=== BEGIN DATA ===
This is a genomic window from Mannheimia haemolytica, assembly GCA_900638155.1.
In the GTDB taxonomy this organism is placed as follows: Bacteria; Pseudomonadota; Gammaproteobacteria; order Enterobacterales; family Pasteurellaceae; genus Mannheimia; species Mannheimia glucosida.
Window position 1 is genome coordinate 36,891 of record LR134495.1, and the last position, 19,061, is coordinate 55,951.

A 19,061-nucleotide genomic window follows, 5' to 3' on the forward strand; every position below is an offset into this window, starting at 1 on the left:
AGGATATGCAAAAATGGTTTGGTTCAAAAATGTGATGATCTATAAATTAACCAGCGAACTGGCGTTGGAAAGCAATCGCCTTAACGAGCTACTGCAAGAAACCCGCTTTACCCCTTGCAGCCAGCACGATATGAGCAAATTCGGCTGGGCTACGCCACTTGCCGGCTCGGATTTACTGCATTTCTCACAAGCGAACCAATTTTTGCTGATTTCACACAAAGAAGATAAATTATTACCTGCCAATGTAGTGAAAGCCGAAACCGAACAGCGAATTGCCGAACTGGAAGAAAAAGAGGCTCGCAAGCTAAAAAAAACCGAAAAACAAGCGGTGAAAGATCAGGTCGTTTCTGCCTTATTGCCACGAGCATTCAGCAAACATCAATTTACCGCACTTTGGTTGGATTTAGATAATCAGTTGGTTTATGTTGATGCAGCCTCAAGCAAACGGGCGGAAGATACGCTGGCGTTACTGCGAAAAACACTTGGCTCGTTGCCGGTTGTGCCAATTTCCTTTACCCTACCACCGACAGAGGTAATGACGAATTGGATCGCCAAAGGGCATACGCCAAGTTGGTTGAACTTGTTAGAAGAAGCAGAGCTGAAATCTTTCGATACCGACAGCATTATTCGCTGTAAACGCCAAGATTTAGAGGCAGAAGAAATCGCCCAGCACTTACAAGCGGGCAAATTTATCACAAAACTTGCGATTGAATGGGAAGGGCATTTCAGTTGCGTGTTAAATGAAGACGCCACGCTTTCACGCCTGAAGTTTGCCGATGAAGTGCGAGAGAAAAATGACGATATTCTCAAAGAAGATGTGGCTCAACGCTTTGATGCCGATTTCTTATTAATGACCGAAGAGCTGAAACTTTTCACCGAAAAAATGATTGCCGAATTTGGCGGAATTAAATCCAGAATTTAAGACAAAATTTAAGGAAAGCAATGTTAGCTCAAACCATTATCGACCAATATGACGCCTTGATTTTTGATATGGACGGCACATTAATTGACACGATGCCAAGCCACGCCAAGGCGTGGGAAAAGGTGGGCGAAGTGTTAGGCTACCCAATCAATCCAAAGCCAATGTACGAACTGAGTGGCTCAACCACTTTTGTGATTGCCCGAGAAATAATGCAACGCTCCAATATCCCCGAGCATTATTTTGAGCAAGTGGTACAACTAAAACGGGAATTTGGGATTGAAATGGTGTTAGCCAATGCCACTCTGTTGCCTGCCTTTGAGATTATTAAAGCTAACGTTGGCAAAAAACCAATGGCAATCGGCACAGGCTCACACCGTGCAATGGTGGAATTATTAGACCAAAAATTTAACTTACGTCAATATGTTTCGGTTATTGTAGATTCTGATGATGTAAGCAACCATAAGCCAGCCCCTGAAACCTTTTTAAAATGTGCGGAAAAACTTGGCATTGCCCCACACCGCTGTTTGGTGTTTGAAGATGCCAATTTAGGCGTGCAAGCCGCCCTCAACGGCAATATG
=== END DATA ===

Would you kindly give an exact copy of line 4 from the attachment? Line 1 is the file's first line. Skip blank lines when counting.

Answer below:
A 19,061-nucleotide genomic window follows, 5' to 3' on the forward strand; every position below is an offset into this window, starting at 1 on the left: